To examine the lubrication mechanisms in both natural synovial joints and artificial joints with artificial cartilages, pendulum tests of pig shoulder joints and simulator tests of sliding pairs of a stainless steel spherical component and natural articular cartilage or artificial cartilage have been conducted. Firstly, it was shown in pendulum tests of pig shoulder joints that both concentration of hyaluronic acid or viscosity and adsorbed film formation of proteins and phospholipids exerted a significant effect on frictional behaviour in swinging motion immediately after a loading of 100 N. Under a high load of 1 kN, low friction was observed under wide-ranging viscosity conditions, since a high load similar to body weight probably enhanced the squeeze film effect due to improved congruity. Next, frictional behaviour of sliding pairs in knee joint models, consisting of a stainless steel spherical surface and either specimens of pig tibial cartilage or polyvinylalcohol (PVA) hydrogel, was examined during walking in simulator tests. In these tests, the influences of lubricant viscosity and addition of protein on frictional behaviour were evaluated. For both compliant materials, the appropriate addition of y-globulin to sodium hyaluronate (HA) solution maintained low friction and protected rubbing surfaces under thin film conditions. These phenomena are discussed from the viewpoint of adaptive multimode lubrication.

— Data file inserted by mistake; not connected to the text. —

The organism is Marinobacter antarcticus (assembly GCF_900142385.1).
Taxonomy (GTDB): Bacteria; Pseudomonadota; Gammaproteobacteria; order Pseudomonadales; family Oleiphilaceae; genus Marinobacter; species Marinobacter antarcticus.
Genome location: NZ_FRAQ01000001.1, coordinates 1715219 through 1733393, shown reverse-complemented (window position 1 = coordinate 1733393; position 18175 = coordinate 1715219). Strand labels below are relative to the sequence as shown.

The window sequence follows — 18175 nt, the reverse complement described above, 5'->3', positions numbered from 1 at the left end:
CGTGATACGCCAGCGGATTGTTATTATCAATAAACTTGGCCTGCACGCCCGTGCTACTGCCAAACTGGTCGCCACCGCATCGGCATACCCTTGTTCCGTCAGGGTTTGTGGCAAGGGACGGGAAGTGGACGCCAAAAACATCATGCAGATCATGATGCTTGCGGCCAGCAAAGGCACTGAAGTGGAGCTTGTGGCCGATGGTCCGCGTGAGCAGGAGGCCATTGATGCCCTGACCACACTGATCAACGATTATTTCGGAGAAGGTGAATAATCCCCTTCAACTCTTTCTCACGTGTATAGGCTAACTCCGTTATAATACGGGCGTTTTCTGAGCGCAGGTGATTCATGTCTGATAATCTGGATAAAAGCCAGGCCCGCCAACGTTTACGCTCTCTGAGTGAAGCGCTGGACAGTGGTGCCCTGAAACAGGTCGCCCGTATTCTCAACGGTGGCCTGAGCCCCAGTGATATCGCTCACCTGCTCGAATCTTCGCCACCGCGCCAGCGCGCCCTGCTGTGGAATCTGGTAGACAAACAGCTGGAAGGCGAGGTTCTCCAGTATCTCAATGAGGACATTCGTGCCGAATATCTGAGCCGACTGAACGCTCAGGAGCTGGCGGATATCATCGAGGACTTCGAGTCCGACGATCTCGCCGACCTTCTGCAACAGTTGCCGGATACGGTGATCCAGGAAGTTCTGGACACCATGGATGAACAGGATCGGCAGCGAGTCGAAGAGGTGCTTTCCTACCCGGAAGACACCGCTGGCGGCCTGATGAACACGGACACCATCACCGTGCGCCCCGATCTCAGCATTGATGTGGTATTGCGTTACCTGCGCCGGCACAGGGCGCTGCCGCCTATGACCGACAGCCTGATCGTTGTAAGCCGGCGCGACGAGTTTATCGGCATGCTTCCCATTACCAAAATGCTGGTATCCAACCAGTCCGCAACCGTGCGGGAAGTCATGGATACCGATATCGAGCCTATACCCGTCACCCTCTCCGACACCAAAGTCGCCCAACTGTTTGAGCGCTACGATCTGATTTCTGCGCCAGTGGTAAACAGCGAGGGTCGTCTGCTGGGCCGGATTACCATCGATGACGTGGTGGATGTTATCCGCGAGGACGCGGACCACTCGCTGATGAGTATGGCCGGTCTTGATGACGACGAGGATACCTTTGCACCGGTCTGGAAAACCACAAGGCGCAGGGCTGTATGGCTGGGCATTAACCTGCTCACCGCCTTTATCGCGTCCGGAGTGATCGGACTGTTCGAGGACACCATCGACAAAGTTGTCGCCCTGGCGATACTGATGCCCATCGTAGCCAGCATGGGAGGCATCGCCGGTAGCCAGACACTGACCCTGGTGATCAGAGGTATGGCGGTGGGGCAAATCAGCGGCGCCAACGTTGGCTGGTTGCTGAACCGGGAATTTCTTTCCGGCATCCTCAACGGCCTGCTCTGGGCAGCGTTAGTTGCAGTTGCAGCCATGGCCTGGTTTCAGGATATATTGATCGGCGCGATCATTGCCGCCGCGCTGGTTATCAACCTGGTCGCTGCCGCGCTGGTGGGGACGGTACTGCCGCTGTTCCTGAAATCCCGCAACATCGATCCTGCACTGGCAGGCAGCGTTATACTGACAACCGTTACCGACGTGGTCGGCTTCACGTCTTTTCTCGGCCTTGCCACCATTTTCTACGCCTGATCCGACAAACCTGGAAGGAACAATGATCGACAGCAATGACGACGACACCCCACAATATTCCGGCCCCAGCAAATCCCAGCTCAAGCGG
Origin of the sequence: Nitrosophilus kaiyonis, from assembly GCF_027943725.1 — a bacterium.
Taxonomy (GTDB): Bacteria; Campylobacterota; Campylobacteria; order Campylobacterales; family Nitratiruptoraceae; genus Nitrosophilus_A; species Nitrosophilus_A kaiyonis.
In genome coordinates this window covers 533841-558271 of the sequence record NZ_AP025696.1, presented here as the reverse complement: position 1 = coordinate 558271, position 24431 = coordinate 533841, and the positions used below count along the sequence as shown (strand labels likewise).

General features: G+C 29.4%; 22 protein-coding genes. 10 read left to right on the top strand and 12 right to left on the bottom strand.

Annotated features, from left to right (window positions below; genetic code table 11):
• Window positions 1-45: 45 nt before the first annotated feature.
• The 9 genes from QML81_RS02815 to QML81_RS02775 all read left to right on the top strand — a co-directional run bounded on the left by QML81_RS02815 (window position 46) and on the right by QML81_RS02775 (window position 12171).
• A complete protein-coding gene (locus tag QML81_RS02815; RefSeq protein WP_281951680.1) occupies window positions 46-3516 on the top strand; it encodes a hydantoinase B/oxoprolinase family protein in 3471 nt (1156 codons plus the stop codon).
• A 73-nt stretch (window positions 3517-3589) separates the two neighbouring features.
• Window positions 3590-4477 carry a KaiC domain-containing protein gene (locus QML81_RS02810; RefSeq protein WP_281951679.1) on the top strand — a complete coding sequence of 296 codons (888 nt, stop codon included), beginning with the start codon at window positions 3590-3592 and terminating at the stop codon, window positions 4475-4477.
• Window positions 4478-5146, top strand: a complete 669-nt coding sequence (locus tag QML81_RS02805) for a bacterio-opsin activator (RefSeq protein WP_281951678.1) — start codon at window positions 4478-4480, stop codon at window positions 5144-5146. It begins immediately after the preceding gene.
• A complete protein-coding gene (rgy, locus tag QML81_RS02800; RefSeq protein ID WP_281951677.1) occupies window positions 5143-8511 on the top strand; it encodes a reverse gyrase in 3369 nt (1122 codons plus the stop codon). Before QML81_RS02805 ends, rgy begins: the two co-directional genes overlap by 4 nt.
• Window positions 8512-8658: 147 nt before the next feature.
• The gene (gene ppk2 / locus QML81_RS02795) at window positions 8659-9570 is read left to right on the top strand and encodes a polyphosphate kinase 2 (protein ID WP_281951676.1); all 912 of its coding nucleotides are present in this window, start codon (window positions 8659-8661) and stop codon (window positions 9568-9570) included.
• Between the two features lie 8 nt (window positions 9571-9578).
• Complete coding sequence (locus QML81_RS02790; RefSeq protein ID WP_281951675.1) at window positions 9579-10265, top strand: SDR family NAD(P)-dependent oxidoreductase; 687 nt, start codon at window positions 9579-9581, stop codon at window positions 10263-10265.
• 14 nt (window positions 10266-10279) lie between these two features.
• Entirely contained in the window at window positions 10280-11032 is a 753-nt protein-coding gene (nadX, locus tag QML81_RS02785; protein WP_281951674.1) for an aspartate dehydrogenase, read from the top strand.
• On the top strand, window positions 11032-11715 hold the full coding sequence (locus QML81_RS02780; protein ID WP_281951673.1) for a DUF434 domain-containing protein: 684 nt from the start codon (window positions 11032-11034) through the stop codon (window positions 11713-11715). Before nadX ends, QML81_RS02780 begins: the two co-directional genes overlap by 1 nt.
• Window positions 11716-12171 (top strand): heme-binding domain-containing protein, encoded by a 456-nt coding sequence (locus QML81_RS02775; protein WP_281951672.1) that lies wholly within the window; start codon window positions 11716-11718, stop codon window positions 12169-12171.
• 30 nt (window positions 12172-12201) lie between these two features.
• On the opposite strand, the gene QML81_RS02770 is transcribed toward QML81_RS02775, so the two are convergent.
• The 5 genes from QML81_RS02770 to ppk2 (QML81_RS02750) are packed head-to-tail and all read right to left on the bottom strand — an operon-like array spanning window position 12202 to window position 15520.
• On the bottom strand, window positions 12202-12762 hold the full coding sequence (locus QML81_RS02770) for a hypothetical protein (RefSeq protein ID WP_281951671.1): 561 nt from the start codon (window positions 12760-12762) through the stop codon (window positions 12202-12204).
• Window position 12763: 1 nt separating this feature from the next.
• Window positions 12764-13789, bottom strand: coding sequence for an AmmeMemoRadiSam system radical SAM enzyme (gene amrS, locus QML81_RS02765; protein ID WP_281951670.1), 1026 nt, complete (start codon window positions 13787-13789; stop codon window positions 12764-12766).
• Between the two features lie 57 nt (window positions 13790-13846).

|Number of pages||13|
|Journal||Proceedings of the Institution of Mechanical Engineers, Part H: Journal of Engineering in Medicine|
|Publication status||Published - 1998|
All Science Journal Classification (ASJC) codes
- Mechanical Engineering